EJC is hiring a Lead Litigation Attorney/Community Lawyer
EJC seeks to hire a full-time Lead Litigation Attorney/Community Lawyer as a critical component of our economic and racial justice mission and our efforts to be client centered.
The Employment Justice Center (EJC) protects and promotes the legal rights of low-wage workers in the D.C. metro area. To ensure that all workers receive fair treatment in the workplace, the EJC uses experienced employment law attorneys and policy advocates to provide high-quality, free legal advice and assistance to low-wage workers and to push for changes in workplace fairness laws. With our combined focus on legal services, advocacy and education, there is no stronger voice for the legal rights of low-wage workers in the D.C. metro area. We believe that focusing on the most vulnerable among us raises the floor of workplace rights for us all.
The gateway of the EJC’s work is our Workers’ Rights Clinic, which primarily serves African American, Latino and immigrant workers in the Anacostia and Shaw communities and through community partnerships in other parts of the city. The EJC’s advocacy and community organizing staff also engage workers including EJC clients and Know Your Rights participants in legislative and employer-focused campaigns. The EJC legal, advocacy and community organizing staff work together to develop strategies to address systemic issues as well as individual cases and collective actions.
The primary responsibilities of the Lead Litigation Attorney/Community Lawyer include:
- Litigating cases, frequently as co-counsel with outside law firms or pro bono counsel;
- Assisting in the development and implementation of community lawyering strategies, including aiding low wage workers who seek to engage in collective action and/or negotiate on their own behalf;
- Coordinating litigation and community lawyering program resources and assisting the Executive Director with managing EJC’s litigation program;
- Coordinating with advocacy and community organizing staff to accomplish community lawyering and advocacy goals;
- Training and supervising law students and non-attorney staff in a variety of projects and cases;
- Reviewing the merit of potential client cases;
- Resolving client problems and complaints; and
- Coordinating research and updating and developing substantive training manuals.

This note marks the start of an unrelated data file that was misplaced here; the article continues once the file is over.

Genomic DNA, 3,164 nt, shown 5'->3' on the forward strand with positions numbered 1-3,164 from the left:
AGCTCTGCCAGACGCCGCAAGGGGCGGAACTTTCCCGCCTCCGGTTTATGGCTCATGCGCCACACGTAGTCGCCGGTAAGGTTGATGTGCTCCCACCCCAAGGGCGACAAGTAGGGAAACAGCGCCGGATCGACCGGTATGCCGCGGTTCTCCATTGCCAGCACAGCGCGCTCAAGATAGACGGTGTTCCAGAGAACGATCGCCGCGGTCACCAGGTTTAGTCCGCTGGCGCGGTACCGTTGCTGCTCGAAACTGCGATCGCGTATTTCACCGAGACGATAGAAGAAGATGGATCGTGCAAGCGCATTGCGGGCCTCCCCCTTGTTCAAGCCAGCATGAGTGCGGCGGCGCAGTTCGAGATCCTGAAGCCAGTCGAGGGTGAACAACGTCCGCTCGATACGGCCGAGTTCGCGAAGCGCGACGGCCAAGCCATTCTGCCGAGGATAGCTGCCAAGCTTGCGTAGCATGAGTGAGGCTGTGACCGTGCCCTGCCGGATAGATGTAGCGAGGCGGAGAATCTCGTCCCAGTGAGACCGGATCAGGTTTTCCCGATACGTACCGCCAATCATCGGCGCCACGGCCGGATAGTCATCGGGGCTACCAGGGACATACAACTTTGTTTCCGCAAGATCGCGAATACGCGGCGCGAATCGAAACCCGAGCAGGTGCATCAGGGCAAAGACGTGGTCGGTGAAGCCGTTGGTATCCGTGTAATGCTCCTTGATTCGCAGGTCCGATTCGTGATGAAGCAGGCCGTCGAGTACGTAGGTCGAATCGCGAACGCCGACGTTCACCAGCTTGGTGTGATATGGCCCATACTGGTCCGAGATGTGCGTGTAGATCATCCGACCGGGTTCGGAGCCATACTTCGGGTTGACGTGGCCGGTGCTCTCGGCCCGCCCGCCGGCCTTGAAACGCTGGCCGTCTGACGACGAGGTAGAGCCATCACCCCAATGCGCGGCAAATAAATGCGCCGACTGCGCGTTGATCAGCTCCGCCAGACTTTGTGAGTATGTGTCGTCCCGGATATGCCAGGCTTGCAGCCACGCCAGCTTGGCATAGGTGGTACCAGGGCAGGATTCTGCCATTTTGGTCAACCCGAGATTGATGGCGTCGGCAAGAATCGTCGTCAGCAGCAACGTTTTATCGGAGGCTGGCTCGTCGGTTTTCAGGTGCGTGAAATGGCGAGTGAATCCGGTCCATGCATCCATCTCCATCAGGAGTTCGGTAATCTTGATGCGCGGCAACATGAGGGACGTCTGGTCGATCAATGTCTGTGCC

Qualifications/Qualities/Experience Needed for this Position:
The EJC seeks candidates who share our mission and values and have experience with economic and racial justice work. The Lead Litigation Attorney/Community Lawyer must:
- Have three to five years litigation practice in a poverty practice or employment law;
- Be proficient or fluent in Spanish (proficiency is other languages is also beneficial);
- Be organized and detail oriented;
- Be willing to take initiative to identify and implement improvements to EJC’s provision of services to its clients;
- Be culturally competent “people person” (a significant aspect of the job involves interacting with a diverse community of workers, community partners, and volunteer attorneys);
- Have excellent writing skills and computer facility; and
- Be a member of the Maryland bar and a bar member or eligible for admission into the Washington D.C. bar.
Salary is commensurate with experience. Benefits include health insurance and generous annual leave.
How to Apply:
Candidates should send a cover letter, resume, short (3-5 pages) writing sample and a list of three references to Barbra Kavanaugh, Executive Director, at firstname.lastname@example.org. Although applications will be accepted until the position is filled, resumes should be submitted by August 30, as the EJC anticipates interviewing candidates during September 2013. No references will be contacted without prior notification and permission from the applicant. No telephone calls please.
The EJC is an equal employment opportunity employer. We encourage applicants who are diverse by race, color, gender, religion, national origin, gender identity or expression, age, disability, pregnancy, sexual orientation, familial responsibilities, marital status, veteran status, personal appearance, political affiliation, matriculation, or any other characteristic that is protected under D.C. or federal law.